THE LUCA ZINGARETTI COLLECTION, Various directors/Odyssey Having consolidated a solid fan base for his performances as Andrea Camilleri’s Inspector Montalbano in the hit TV Series, other work by the award-winning Italian actor Luca Zingaretti is clearly of interest to a wide audience. His filmic CV spans 30 years across film, TV and theatre, and courtesy of Odyssey DVD, five of his Italian films make their UK debut in this collection. The quality of achievement is variable, but there are excellent things here. Cefalonia tells of the real events surrounding the fate of Italian soldiers stationed on the Greek Isles during one of the most notorious atrocities of World War II, while Perlasca: Courage of a Just Man concerns the Oskar Schindler-like, Georgio Perlasca, a lesser-known Italian hero who saved the lives of several thousand Jews during the Holocaust. The set also features Calling Inspector Marotta: St Peter’s Treasure Zingaretti about the robbery of St Peter’s Treasure from The Vatican, but the key films here are By the Light of Day, retelling of the real-life story of Don Pino Puglisi, a Catholic priest who tried to get kids off the street in a Mafia-infested neighbourhood in Sicily. Compelling if at times a touch roseate and unpersuasive in its outlook, with none of the other actors matching Zingaretti’s impressive performance. Borsellino: The 57 Days is the story of famed anti-Mafia judge Paolo Borsellino, following the 57 days between the assassination of his friend and fellow judge Giovanni Falcone, to his own murder at the hands of the Mafia.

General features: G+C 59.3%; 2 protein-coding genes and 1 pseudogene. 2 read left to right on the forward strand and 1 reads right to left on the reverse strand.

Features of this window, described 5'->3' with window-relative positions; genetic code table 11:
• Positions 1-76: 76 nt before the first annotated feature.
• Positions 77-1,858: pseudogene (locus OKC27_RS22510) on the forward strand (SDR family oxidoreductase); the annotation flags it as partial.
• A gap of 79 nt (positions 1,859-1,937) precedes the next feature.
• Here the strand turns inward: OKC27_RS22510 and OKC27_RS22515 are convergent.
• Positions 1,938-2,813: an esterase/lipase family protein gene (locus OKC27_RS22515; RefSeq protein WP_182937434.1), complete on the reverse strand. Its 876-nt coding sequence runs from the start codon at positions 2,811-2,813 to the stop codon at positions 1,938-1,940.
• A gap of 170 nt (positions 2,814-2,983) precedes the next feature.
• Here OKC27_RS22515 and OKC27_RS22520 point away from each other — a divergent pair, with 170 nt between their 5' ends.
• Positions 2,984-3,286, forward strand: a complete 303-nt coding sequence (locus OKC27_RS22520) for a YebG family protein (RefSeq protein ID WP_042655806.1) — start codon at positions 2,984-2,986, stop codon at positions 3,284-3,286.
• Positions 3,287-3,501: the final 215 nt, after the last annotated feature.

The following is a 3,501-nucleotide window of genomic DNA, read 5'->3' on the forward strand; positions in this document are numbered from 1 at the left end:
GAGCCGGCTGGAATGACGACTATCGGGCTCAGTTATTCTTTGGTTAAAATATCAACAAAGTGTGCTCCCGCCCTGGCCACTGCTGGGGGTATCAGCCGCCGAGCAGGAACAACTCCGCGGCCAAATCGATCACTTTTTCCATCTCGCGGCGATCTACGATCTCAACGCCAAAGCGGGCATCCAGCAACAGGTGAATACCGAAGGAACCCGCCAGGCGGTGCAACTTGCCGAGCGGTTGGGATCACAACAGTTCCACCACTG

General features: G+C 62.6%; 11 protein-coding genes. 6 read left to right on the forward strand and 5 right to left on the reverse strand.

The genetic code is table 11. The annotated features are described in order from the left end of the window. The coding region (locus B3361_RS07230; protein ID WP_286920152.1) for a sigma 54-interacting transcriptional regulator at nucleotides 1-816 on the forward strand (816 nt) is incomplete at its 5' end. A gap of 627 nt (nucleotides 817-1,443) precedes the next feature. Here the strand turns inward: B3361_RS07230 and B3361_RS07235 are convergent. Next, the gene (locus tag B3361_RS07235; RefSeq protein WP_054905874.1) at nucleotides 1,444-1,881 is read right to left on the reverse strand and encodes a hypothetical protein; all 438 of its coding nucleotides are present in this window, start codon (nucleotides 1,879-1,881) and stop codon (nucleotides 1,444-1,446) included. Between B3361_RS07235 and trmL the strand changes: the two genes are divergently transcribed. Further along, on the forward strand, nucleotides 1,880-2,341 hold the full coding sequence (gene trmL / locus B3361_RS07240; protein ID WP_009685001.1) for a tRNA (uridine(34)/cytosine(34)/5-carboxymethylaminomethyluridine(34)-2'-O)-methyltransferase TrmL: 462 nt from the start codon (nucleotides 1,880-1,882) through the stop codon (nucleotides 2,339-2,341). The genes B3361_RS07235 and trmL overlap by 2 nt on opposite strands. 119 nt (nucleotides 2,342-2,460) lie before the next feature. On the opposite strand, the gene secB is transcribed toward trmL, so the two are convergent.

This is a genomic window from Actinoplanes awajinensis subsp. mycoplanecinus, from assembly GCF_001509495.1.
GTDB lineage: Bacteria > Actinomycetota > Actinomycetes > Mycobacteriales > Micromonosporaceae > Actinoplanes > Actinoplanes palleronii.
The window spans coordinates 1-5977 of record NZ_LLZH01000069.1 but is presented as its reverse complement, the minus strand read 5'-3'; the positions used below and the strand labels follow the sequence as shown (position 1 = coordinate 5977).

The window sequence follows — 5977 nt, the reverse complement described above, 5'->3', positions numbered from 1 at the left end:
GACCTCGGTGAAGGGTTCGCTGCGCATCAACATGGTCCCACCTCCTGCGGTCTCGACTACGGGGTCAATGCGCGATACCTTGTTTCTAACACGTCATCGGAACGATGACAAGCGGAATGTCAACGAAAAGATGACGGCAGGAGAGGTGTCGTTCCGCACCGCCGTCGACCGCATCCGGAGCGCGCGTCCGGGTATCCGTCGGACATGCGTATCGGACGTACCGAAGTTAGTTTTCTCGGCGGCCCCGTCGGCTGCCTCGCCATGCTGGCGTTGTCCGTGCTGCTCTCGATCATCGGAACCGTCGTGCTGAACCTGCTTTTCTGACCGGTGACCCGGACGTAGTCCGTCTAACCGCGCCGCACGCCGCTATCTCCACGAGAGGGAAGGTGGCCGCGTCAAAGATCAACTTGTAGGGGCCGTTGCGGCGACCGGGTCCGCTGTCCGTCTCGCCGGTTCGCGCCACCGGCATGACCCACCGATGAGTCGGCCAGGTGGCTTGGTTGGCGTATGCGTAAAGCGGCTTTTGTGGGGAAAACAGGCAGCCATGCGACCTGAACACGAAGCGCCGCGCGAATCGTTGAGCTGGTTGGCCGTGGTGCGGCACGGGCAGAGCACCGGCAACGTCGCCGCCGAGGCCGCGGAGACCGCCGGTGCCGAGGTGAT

THE VAMPIRE LOVERS Roy Ward Baker, director/Final Cut Blu-Ray As this impressive Blu-ray restoration reminds us,The Vampire Lovers (1970) represented for director Roy Ward Baker something of a consolation prize in terms of it being an adaptation from J Sheridan le Fanu’s Carmilla. The director had originally planned a version of the author’s Uncle Silas (to be written by the man who almost single-handedly created the modern espionage novel, Eric Ambler, who was also a leading British screenwriter). But while that project was stillborn, Hammer executives came to Baker with the suggestion that he film le Fanu’s influential vampiric novella. The resulting film was to create a certain degree of controversy, and its then-ground-breaking overt use of sexuality, lesbianism and female nudity was to introduce a new ethos for Hammer. This new frankness in terms of sexual material was to remain the company’s status quo till its final days. It is clear that Baker was prepared to give his paymasters what they wanted in terms of copious nudity and uninhibited sexual couplings, but his integrity as a filmmaker was never in doubt, and the strategies of le Fanu’s delicate tale are never ignored (perhaps this dichotomy in the film may be read more clearly in the 20th century; certainly, at the time of the film’s release, its lurid sensationalism was perceived as its defining characteristic, and tongue-clucking noises from moralists (along with BBFC disapproval) was inevitably accompanied by healthy box office receipts; cinemagoers relished the fact that Hammer had found a new way to pleasurably shock its audiences, as it had once done with Terence Fisher’s The Curse of Frankenstein. The more indulgent attitude to nudity of the 1970s allowed the female sexual encounters in The Vampire Lovers to escape too much negative attention from the censor, but such aspects now seem less like modish flirtations with a more liberal era’s eroticism than an attempt to engage with the rule-defying undertones of the original Gothic novels (though a new 21st century puritanism may channel a different kind of moral disapprobation – accusations of sexism, etc.).